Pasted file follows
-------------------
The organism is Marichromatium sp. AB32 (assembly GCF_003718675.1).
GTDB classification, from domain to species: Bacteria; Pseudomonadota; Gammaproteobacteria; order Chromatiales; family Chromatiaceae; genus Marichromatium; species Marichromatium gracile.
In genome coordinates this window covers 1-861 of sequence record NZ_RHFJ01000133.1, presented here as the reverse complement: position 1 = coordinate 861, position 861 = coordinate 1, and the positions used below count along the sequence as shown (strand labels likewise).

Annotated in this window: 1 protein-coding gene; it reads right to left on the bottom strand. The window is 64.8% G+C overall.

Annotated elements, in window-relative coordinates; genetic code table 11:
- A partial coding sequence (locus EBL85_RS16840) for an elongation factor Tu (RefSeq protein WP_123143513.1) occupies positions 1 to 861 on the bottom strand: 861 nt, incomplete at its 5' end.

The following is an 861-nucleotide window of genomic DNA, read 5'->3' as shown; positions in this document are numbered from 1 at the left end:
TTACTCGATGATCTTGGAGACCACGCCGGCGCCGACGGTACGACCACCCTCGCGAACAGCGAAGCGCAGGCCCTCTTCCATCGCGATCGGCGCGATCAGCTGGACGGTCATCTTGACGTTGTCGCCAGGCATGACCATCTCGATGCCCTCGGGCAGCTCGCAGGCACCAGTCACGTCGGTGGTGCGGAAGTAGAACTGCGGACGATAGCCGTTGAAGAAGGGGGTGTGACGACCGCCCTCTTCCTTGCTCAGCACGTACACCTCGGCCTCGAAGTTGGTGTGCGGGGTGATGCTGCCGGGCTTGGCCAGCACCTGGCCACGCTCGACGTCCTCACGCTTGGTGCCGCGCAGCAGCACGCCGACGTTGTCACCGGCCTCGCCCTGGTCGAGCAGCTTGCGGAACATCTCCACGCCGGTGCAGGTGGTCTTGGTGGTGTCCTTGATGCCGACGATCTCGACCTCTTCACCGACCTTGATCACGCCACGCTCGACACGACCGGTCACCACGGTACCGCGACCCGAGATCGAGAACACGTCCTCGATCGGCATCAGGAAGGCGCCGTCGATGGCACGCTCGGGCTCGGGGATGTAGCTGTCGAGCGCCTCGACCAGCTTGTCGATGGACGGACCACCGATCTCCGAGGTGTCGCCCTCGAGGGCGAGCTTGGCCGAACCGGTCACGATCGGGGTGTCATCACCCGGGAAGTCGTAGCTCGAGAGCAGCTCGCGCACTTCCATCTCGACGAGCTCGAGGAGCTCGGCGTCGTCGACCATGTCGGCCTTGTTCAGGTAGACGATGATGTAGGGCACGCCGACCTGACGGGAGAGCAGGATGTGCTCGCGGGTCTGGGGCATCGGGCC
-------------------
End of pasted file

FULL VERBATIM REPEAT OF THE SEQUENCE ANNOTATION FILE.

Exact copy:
The organism is Marichromatium sp. AB32 (assembly GCF_003718675.1).
GTDB classification, from domain to species: Bacteria; Pseudomonadota; Gammaproteobacteria; order Chromatiales; family Chromatiaceae; genus Marichromatium; species Marichromatium gracile.
In genome coordinates this window covers 1-861 of sequence record NZ_RHFJ01000133.1, presented here as the reverse complement: position 1 = coordinate 861, position 861 = coordinate 1, and the positions used below count along the sequence as shown (strand labels likewise).

Annotated in this window: 1 protein-coding gene; it reads right to left on the bottom strand. The window is 64.8% G+C overall.

Annotated elements, in window-relative coordinates; genetic code table 11:
- A partial coding sequence (locus EBL85_RS16840) for an elongation factor Tu (RefSeq protein WP_123143513.1) occupies positions 1 to 861 on the bottom strand: 861 nt, incomplete at its 5' end.

The following is an 861-nucleotide window of genomic DNA, read 5'->3' as shown; positions in this document are numbered from 1 at the left end:
TTACTCGATGATCTTGGAGACCACGCCGGCGCCGACGGTACGACCACCCTCGCGAACAGCGAAGCGCAGGCCCTCTTCCATCGCGATCGGCGCGATCAGCTGGACGGTCATCTTGACGTTGTCGCCAGGCATGACCATCTCGATGCCCTCGGGCAGCTCGCAGGCACCAGTCACGTCGGTGGTGCGGAAGTAGAACTGCGGACGATAGCCGTTGAAGAAGGGGGTGTGACGACCGCCCTCTTCCTTGCTCAGCACGTACACCTCGGCCTCGAAGTTGGTGTGCGGGGTGATGCTGCCGGGCTTGGCCAGCACCTGGCCACGCTCGACGTCCTCACGCTTGGTGCCGCGCAGCAGCACGCCGACGTTGTCACCGGCCTCGCCCTGGTCGAGCAGCTTGCGGAACATCTCCACGCCGGTGCAGGTGGTCTTGGTGGTGTCCTTGATGCCGACGATCTCGACCTCTTCACCGACCTTGATCACGCCACGCTCGACACGACCGGTCACCACGGTACCGCGACCCGAGATCGAGAACACGTCCTCGATCGGCATCAGGAAGGCGCCGTCGATGGCACGCTCGGGCTCGGGGATGTAGCTGTCGAGCGCCTCGACCAGCTTGTCGATGGACGGACCACCGATCTCCGAGGTGTCGCCCTCGAGGGCGAGCTTGGCCGAACCGGTCACGATCGGGGTGTCATCACCCGGGAAGTCGTAGCTCGAGAGCAGCTCGCGCACTTCCATCTCGACGAGCTCGAGGAGCTCGGCGTCGTCGACCATGTCGGCCTTGTTCAGGTAGACGATGATGTAGGGCACGCCGACCTGACGGGAGAGCAGGATGTGCTCGCGGGTCTGGGGCATCGGGCC